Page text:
Project 2 – Twitter Haikus
Adam Kidder, Kevin Shih, Cassandra Yaple
I. Conceptual Overview:
This project aims to create art by challenging one of the deepest forms of poetic expression with what is considered one of the most pointed, shallow forms of communication on the web. By creating haikus computationally with machine learning algorithms we are teaching the computer how to create poetry. The artistic statement of this project is not simply a use of amazing and complex algorithms, but rather to see what kind of depth, if any, can be observed from using such a contrived form of media as the source of words. The project scrapes public twitter feeds for sentences to generate language models. Phrases of the correct length with the proper syllable count and perceived relevance are chosen to form the lines of the haiku. The goal is generate thought provoking, interesting or even controversial haikus from tweets that otherwise would be lost in the mix of endless blurbs of quick and dirty updates. The haikus will be presented by both tweeting them and a graphical representation of the algorithms at work. By tweeting these haikus back to the same space they are generated it provides a closure for what might have been; a dim flicker of light left to fade on a sea uniformity.
II. Technical Overview:
The language model was generated using Markov chains of length 3. In layman’s terms, this means that we look at the probability of any word appearing as the conditional probability of its appearance given the three words that appeared immediately before it. We experimented with chains of length 2 as well, and decided that a chain length of three gave slightly more meaningful phrases, and could be generated without too much repetition with less than 50 tweets.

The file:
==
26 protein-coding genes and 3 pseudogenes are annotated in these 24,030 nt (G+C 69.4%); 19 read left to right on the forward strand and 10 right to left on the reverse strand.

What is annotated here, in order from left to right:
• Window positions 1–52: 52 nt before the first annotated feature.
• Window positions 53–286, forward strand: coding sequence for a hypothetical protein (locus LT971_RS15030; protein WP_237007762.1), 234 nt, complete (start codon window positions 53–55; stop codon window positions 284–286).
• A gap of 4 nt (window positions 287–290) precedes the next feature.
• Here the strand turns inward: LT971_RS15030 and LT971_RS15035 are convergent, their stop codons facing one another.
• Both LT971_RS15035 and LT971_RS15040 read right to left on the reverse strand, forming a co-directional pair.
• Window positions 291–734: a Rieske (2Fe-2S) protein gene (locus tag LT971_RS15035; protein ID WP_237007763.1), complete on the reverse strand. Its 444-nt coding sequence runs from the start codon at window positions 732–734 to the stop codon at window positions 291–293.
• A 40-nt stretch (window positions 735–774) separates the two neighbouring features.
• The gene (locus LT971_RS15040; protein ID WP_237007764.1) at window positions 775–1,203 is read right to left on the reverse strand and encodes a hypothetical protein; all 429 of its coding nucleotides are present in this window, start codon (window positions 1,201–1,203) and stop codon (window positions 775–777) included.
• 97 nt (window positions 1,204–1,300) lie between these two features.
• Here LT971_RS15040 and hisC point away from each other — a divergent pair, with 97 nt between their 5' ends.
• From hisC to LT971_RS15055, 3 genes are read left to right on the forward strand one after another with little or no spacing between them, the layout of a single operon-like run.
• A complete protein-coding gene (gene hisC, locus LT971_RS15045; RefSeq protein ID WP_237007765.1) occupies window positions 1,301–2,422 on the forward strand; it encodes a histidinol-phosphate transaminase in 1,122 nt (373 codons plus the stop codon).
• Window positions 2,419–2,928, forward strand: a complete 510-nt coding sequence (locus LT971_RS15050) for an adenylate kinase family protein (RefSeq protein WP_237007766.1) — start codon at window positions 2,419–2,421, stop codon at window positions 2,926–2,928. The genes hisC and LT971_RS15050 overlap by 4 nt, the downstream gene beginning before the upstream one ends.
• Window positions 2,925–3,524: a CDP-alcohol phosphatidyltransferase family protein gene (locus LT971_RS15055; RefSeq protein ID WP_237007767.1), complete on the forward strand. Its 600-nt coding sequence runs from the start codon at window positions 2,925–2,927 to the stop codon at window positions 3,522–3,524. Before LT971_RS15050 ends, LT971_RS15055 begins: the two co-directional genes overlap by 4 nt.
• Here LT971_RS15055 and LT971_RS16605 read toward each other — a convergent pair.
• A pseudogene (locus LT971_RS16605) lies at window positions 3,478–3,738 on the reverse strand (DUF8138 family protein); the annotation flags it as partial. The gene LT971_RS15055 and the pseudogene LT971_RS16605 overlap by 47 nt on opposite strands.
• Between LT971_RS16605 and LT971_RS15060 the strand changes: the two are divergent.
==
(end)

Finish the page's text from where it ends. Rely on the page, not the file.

We used a very simple algorithm to generate the actual lines of the haiku. To get a line of N syllables, we simply seed the model for phrases of length N in words. If a phrase has N syllables, we use it; if not, we generate a phrase of N-1 words. This process continues until the phrase length hits zero, in which we give up for now and try again later. As you can probably see, this method has a bias towards longer sentences. This is particularly important since if we were to start from the other side, we would often end up with haikus with one word on each line. One must also note that tweets are generally riddled with misspellings and missing spaces, so a single 7 syllable word could easily be several words strung together due to typing errors.
Another important component was filtering input for english. This was done simply by dropping any tweet with ascii values > 127 or any of the most common Spanish, Indonesian, and Portuguese words.
There are several ways that the observer can experience this project. We are tweeting our haikus back to twitter for them to get lost in the sea of other mindless twitter drivel. The twitter user name is ‘rehaiku’ and can be viewed at anytime. Additionally, we are storing a file of all the haikus generated. Here is an example of some of the notable haikus generated.
u didnt use them So / getting me this high I love / much to get rid of
to write about This / My timeline is always full / won the world series
win the House tonight / jill scott to sing wen I walk / The Fuck Off My hope
do time my friend In / go to bed or turn it off / lot of work to do
go to bed soon I / of my body that isn’t sore / sometimes I can’t run
Lastly, we have an animation of the project running with animations of the tweets being used to generate the haikus fading in and out in the background while the generated haikus are centered and bolded to draw attention to them on the screen. Below you can see a screen shot.
Link to video (low framerate due to opengl):
V. References and Inspiration
Stack Overflow computer haiku
An article on computer generated poetry: http://muse.jhu.edu/journals/esc/summary/v034/34.4.emerson.html
Hartman, Charles O. “Virtual Muse, Experiments in Computer Poetry,” Wesleyan University Press, 1995.
Library used for animations: http://ekeneijeoma.com/processing/ijeomamotion/
Library used for natural language processing: http://www.rednoise.org/rita/